Floods are very common in the United States, causing damage that amounts to billions of dollars every year. After having to pay out many claims, the National Flood Insurance Program ended up in financial trouble, and the Biggert-Waters Flood Insurance Reform Act was passed in 2012. This act allowed the premiums to spike up to tenfold for properties that are situated in flood risk areas. To prevent these spikes, Obama signed the Homeowner Flood Insurance Affordability Act in 2014.
Current Flood Insurance Requirements
The new bill doesn’t change the requirements for who needs to be insured.
High Risk Areas: Buildings and houses situated in high-risk areas with mortgages from federally insured lenders have to have flood insurance. High-risk areas have a one in four chance of experiencing a flood in a 30-year mortgage period.
Moderate to Low Risk Areas: Properties situated in moderate to low flood risk areas typically don’t need to be insured against flooding. Flood insurance for these areas is, however, highly recommended, as floods can affect anybody and a quarter of all NFIP claims are from these lower risk areas.
Your flood insurance premium is calculated according to your risk profile, which is determined by FEMA. To determine which area you fall into, you can have a look at Floodsmart. Another website that provides valuable information on flood insurance and what it entails is moneytips.com.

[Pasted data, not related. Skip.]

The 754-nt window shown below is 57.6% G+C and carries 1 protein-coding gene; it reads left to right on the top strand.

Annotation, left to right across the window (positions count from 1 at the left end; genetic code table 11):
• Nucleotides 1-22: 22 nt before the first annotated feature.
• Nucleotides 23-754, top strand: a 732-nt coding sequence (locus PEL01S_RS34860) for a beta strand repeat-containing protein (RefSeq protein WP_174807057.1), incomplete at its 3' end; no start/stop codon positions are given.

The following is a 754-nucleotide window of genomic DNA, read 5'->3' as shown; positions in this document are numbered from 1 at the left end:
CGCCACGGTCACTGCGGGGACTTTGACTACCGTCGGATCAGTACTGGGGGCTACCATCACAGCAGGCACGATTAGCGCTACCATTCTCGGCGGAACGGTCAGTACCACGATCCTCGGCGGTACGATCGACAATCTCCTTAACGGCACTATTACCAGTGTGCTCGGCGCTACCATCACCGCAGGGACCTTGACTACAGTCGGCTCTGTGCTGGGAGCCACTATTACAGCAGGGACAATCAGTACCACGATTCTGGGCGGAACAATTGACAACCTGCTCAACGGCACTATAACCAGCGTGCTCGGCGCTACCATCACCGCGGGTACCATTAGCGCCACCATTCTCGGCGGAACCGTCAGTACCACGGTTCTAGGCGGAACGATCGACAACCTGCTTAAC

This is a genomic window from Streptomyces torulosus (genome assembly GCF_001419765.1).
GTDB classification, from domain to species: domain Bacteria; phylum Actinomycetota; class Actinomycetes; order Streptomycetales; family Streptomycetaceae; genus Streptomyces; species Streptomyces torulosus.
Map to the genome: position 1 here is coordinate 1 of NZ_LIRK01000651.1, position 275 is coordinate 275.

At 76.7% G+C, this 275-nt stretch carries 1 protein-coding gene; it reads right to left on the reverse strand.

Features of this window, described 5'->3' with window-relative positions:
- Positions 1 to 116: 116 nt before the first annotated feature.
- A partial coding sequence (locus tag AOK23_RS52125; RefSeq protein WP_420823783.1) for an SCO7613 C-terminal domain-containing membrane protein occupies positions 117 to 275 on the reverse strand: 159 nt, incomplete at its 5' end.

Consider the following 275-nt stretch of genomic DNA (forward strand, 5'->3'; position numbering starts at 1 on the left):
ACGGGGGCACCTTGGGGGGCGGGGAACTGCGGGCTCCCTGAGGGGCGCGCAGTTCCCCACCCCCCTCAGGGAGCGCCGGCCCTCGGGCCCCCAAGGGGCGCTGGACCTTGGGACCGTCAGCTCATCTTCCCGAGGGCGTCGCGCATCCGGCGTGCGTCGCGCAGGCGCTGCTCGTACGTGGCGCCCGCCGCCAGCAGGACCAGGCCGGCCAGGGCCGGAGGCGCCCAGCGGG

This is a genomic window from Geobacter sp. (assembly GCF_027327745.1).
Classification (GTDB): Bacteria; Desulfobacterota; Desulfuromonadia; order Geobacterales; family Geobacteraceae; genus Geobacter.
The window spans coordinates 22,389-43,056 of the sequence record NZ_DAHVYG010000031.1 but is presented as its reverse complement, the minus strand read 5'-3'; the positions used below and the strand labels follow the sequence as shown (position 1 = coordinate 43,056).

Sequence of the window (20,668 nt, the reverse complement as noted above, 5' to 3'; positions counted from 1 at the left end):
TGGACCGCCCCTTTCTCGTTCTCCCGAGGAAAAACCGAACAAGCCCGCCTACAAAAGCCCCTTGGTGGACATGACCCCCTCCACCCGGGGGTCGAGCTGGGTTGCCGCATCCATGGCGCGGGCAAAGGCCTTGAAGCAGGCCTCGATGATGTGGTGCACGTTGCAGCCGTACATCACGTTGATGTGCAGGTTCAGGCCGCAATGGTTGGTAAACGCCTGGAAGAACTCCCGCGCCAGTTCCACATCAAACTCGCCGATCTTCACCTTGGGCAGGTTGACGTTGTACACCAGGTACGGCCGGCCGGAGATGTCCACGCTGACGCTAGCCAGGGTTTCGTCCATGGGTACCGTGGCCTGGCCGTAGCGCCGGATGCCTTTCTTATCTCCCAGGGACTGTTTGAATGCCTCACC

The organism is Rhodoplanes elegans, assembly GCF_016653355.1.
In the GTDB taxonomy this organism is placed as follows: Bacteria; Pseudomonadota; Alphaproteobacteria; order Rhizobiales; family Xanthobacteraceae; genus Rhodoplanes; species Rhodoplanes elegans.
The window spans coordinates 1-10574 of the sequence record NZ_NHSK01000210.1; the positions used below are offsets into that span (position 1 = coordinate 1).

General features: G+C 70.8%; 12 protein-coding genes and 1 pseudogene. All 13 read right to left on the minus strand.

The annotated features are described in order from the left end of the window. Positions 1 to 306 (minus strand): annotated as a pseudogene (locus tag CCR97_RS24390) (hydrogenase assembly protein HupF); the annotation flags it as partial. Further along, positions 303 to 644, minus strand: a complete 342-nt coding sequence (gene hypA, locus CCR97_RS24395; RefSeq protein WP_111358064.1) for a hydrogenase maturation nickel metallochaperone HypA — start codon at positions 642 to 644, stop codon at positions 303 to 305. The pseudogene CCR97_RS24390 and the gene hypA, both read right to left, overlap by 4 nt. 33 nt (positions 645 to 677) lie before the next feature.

Limiting Premium Increases
The main reason for instigating this new bill is to limit high premiums. Thanks to the Homeowner Flood Insurance Affordability Act, premium increases are limited to an average of about 15 percent per year for each of FEMA’s nine different property categories. The act specifies that no policyholder should receive a premium increase of more than 18 percent per annum. The act calls on FEMA to keep the premium for most policyholders under 1 percent of the total value of the coverage. This means a premium of about $1,500 for a $150,000 policy.
Reducing Impact of New Flood Maps
Under Biggert-Waters, many property owners of houses that used to fall outside of a flood risk area suddenly faced huge premium increases when the flood maps were updated. The new bill rewards homes that previously complied with the older flood maps by limiting the increases if they now fall in an area with a greater flood risk.
New House Ownership
Biggert-Waters had a huge effect on the real estate market after July 2012, requiring an immediate adjustment to actuarial levels as soon as a property was sold to new owners. This greatly affected house sales in communities where FEMA maps indicated a high flood risk. The new bill brings an end to this and provides refunds on premiums for homeowners who purchased properties after July 2012 and discovered that the change in ownership brought an end to subsidized insurance.
Working with the Community
Through the Homeowner Flood Insurance Affordability Act, FEMA has to get input from local communities while completing the new flood maps. It has to take other locally funded flood protection into account, as well as non-federal levees. In addition, FEMA has to conduct research on how to keep the program affordable, while moving to make it more solvent.
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